UK players line up against US heavyweights on £750m hyperscale cloud framework
Four UK firms to be given the chance to compete with US giants
Credit: Christine Matthews/CC BY SA 2.0
Nine firms – including five US giants and four UK players – have gained a spot on a new £750m government commercial vehicle for hyperscale cloud services.
The Cloud Compute framework from the Crown Commercial Service will allow all public and third sector organisations to procure “high-volume cloud-hosting solutions”. The deal covers the provision of infrastructure- and platform-as-a-service offerings, and is designed to offer buyers capacity that can flex as their needs change.
“Cloud Compute lets customers rapidly scale up or down their usage as and when required, with longer call-off options than other cloud agreements and more flexibility over taking on new service offerings during the contract term,” CCS said.
The framework, which comes with an estimated worth of £750m, will run for four years.
It features nine suppliers, including US-based heavyweights Google, Amazon Web Services, Oracle, Microsoft, and IBM. Alongside them are four local players: Hampshire-based UKCloud; Mancunian firm UKFast; London’s Frontier Technology; and Fordway, based in Surrey.
CCS said that, to make the cut, companies had been asked to demonstrate more than just economic benefits and technical expertise.
“As part of the tender process, bidders were asked to provide evidence of how they would support customers to achieve social value through their contracts – boosting sustainability and economic inequality,” the procurement agency added. “CCS will continue to work with suppliers on this agreement to understand and reduce the public sector’s carbon emissions footprint through cloud adoption, in line with the government’s carbon net zero commitments.”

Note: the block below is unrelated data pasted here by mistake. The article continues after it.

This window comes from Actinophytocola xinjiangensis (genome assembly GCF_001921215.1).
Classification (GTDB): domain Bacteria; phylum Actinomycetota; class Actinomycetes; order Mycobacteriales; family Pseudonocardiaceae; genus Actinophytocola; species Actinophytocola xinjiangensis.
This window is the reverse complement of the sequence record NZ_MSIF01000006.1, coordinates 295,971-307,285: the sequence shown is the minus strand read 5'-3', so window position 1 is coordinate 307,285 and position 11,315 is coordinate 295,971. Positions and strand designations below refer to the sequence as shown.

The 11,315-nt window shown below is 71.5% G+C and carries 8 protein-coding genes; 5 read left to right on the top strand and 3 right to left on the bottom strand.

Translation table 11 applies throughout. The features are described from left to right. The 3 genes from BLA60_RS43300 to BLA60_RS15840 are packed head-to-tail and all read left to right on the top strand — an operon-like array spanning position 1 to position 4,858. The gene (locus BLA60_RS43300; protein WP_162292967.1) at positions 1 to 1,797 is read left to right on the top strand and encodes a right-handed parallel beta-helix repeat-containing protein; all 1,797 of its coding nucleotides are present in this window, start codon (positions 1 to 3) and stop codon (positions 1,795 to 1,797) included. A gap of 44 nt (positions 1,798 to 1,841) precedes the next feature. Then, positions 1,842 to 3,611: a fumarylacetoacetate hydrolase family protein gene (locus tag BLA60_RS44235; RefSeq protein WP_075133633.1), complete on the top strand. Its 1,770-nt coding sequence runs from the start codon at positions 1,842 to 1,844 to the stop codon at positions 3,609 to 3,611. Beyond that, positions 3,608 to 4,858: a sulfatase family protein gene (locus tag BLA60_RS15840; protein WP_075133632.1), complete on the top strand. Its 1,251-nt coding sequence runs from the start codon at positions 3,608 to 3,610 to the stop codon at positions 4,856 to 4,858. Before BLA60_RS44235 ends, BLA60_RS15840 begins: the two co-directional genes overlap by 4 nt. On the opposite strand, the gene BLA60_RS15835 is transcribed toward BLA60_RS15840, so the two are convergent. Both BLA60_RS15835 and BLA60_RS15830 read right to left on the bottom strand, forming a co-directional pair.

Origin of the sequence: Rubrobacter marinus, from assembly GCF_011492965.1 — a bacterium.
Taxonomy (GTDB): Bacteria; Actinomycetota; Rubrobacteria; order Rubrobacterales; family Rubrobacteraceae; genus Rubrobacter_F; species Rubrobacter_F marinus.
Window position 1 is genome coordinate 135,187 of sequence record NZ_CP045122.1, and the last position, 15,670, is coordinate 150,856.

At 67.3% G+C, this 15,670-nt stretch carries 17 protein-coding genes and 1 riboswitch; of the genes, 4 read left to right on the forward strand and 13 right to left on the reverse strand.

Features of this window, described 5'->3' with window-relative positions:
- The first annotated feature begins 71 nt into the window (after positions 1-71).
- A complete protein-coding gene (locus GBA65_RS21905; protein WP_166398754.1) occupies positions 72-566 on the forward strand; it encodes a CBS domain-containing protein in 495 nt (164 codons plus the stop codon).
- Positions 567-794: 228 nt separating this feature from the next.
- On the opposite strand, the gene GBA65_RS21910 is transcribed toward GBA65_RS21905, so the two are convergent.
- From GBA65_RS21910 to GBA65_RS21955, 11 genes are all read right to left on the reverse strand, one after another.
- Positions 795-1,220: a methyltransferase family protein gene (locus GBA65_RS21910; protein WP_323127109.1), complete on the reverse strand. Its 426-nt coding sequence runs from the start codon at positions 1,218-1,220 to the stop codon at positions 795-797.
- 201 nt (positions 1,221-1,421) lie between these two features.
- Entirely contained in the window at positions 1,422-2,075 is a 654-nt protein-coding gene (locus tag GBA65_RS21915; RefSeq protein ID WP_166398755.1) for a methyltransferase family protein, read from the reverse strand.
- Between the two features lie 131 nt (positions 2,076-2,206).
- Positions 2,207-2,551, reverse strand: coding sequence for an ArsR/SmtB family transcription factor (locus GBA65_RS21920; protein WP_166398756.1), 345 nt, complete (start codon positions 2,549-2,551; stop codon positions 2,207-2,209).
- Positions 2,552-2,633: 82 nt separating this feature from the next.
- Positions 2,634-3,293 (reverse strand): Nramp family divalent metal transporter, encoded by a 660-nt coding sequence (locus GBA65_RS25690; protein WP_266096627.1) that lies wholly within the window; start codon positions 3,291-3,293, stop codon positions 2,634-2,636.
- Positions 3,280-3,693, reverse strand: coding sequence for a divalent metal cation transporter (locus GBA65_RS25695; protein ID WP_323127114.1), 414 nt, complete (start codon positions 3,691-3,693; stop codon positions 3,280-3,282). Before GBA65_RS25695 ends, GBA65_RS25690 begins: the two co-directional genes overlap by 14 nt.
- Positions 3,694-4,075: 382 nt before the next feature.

Two thirds of the hosting providers featured on the Cloud Compute framework – the five US outfits, plus UKCloud – last year agreed memoranda of understanding with the government that will see them offer discounts and other benefits to public sector entities by, effectively, treating them as a single customer. A seventh firm, HPE, also signed an MoU as part of the One Government Cloud Strategy, but the vendor is not featured on the framework.
The buying vehicle is designed to offer something different and complementary to the long-standing G-Cloud framework. Now in its 12th iteration, G-Cloud is better suited to smaller hosting requirements and specialist services, while the new framework is geared towards large volumes of data and major projects, according to CCS. The incoming deal also offers call-off contract terms of up three years, plus two further one-year extensions – a year longer than is available on G-Cloud.
“CCS is launching Cloud Compute to complement G-Cloud, which has shorter call-off terms and a wider pool of suppliers able to offer more diverse services,” the procurement body said. “Cloud Compute focuses on flexible hyperscale compute environments, used for the development of new software applications or where large and complex data sets need to be modelled, for example. Being able to rapidly scale up or down the service offered is crucial, and unavailable through G-Cloud.”
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